11. 12 Jan '11 11:43
    Originally posted by robbie carrobie
    I have asked the moderators to move it to spirituality where such unsubstantiated believe may be discussed with like minded individuals
    Why should we discuss science in the Spiritual Forum?
  12. Standard member sonhouse
    Fast and Curious
    12 Jan '11 11:49
    Originally posted by robbie carrobie
    yes, its a nonsense, for it simply puts the problem of the spontaneous generation of life, from non living matter to another location somewhere in the universe, not only that but we are now supposed to believe that this spontaneous generation of life managed to survive the hostility of space, enter through our atmosphere and begin to multiply and div ...[text shortened]... to spirituality where such unsubstantiated believe may be discussed with like minded individuals
    This is not spirituality, this is a scientific study. We are not saying absolutely in a scientific sense that life was spread to our planet through meteorites. Simply that the precursors of life, amino acids, have already been detected by astronomers in vast clouds of material spewed out by dying stars.

    The main idea there is life on earth was kick-started by the introduction of amino acids and other complex molecules by said meteorites, not coming from interstellar distances but by much closer planets already in the solar system. This infers a widespread seeding of pre-biotic material in many solar systems in the universe, thus negating the need for ultra long distance travel by meteorites coming from interstellar distances.

    This therefore infers that if shown to be true here, that life did in fact form from the combination of amino acids and other organic molecules into more complex molecules that reached a critical point going from non-living to living early forms of life even before our era of cells with internal structures. If all that is true then the implication would be life exists almost everywhere in the universe where conditions are favorable, like our goldilock orbit around a stable sun allowing for liquid water.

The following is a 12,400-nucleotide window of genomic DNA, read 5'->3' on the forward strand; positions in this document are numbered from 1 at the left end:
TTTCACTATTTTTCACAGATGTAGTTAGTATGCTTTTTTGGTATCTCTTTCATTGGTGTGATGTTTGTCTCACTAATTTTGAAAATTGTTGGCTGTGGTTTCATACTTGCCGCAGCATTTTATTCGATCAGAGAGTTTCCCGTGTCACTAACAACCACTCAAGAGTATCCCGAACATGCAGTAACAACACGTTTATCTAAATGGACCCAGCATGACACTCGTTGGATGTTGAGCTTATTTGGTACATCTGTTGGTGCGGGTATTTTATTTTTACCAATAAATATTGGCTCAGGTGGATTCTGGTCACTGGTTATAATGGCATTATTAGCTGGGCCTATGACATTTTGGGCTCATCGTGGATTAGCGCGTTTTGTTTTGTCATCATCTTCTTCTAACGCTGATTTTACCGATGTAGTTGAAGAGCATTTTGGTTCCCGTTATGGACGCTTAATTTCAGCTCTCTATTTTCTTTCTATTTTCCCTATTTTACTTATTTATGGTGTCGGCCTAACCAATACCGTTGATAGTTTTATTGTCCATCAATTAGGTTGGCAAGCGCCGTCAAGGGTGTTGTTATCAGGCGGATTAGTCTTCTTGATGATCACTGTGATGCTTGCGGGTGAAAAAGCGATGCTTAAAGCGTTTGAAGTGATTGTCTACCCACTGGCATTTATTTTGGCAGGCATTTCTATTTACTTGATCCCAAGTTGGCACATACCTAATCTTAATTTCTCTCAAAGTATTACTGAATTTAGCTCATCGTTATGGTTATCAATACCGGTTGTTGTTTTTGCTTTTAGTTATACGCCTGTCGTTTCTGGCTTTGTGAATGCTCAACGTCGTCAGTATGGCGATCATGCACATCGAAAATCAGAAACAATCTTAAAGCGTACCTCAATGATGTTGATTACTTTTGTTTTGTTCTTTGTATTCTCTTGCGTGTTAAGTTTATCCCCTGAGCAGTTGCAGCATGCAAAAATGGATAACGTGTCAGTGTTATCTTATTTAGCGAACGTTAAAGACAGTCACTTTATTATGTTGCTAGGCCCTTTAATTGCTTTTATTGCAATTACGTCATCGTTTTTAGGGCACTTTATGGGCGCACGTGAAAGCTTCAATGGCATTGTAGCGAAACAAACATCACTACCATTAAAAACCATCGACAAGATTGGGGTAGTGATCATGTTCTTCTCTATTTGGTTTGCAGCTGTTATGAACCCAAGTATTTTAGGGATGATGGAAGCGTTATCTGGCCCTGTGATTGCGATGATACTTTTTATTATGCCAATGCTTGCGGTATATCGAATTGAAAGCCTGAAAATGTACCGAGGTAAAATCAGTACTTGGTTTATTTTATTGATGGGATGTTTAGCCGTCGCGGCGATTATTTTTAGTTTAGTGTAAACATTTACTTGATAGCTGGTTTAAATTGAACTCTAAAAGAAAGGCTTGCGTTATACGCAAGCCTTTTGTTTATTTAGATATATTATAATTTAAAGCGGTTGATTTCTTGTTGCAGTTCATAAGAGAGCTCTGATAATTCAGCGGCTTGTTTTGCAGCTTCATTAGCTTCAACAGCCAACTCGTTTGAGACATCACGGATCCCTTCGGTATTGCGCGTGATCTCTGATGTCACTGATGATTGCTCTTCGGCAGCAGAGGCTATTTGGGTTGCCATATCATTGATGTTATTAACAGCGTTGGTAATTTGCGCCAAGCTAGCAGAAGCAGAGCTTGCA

There have to be an untold number of other planets in our incredibly huge universe that duplicates more or less the conditions here on Earth which clearly favors life.

    You might call that simply another religious view but it is more like a prediction based on what we know. A true religious view would not be changed by further introduction of scientific fact that would refute this argument. Refutation of this argument would alter our views in a scientific way and show the way to what would then be the more proven view, whatever that would be, letting the chips fall where they may.

    A religious view would not be swayed by such new data, simply repaving old dogma with renewed conviction. That does not happen in science. There certainly would be holdouts who would stick with the old view but they eventually die, leaving the newer data to win out. That simply cannot happen with religious views.
    Science can change, religion cannot.
  13. 12 Jan '11 20:02 / 1 edit
    Originally posted by robbie carrobie
    yes, its a nonsense, for it simply puts the problem of the spontaneous generation of life, from non living matter to another location somewhere in the universe, not only that but we are now supposed to believe that this spontaneous generation of life managed to survive the hostility of space, enter through our atmosphere and begin to multiply and div ...[text shortened]... to spirituality where such unsubstantiated believe may be discussed with like minded individuals
    I would agree that that particular hypothesis (the one that says that life travelled here from space; not to be confused with the http://www.sciencedaily.com/releases/2011/01/110107145634.htm hypothesis ) has no good bases but it still just doesn't compare with a religious belief for it is nothing like a religious belief because at least it doesn't assume something totally mystical such as a supernatural agent!
    Any scientific hypothesis, even the stupid or baseless ones ( I have heard a few ) , just doesn't compare with religious faith.